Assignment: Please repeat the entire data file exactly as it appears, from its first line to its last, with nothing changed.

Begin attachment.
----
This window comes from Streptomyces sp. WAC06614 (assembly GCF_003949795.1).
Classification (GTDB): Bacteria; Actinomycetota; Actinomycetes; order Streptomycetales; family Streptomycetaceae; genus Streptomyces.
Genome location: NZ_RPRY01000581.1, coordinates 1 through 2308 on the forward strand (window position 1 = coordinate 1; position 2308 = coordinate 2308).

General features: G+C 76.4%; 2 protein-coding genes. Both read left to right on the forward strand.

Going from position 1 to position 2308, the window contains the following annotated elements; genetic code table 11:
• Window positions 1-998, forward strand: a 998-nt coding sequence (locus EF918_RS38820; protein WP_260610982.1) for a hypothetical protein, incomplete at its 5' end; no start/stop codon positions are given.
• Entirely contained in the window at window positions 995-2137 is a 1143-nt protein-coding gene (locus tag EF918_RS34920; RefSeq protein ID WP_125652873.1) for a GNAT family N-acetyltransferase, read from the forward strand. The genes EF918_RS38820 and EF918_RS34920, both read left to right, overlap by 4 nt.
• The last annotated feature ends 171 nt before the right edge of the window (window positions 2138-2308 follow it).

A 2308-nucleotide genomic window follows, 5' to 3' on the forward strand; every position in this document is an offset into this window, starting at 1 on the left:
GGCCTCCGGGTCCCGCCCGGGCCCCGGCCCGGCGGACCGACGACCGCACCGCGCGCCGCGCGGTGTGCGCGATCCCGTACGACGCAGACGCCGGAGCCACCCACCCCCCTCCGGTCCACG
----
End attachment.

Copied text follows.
This window comes from Streptomyces sp. WAC06614 (assembly GCF_003949795.1).
Classification (GTDB): Bacteria; Actinomycetota; Actinomycetes; order Streptomycetales; family Streptomycetaceae; genus Streptomyces.
Genome location: NZ_RPRY01000581.1, coordinates 1 through 2308 on the forward strand (window position 1 = coordinate 1; position 2308 = coordinate 2308).

General features: G+C 76.4%; 2 protein-coding genes. Both read left to right on the forward strand.

Going from position 1 to position 2308, the window contains the following annotated elements; genetic code table 11:
• Window positions 1-998, forward strand: a 998-nt coding sequence (locus EF918_RS38820; protein WP_260610982.1) for a hypothetical protein, incomplete at its 5' end; no start/stop codon positions are given.
• Entirely contained in the window at window positions 995-2137 is a 1143-nt protein-coding gene (locus tag EF918_RS34920; RefSeq protein ID WP_125652873.1) for a GNAT family N-acetyltransferase, read from the forward strand. The genes EF918_RS38820 and EF918_RS34920, both read left to right, overlap by 4 nt.
• The last annotated feature ends 171 nt before the right edge of the window (window positions 2138-2308 follow it).

A 2308-nucleotide genomic window follows, 5' to 3' on the forward strand; every position in this document is an offset into this window, starting at 1 on the left:
GGCCTCCGGGTCCCGCCCGGGCCCCGGCCCGGCGGACCGACGACCGCACCGCGCGCCGCGCGGTGTGCGCGATCCCGTACGACGCAGACGCCGGAGCCACCCACCCCCCTCCGGTCCACG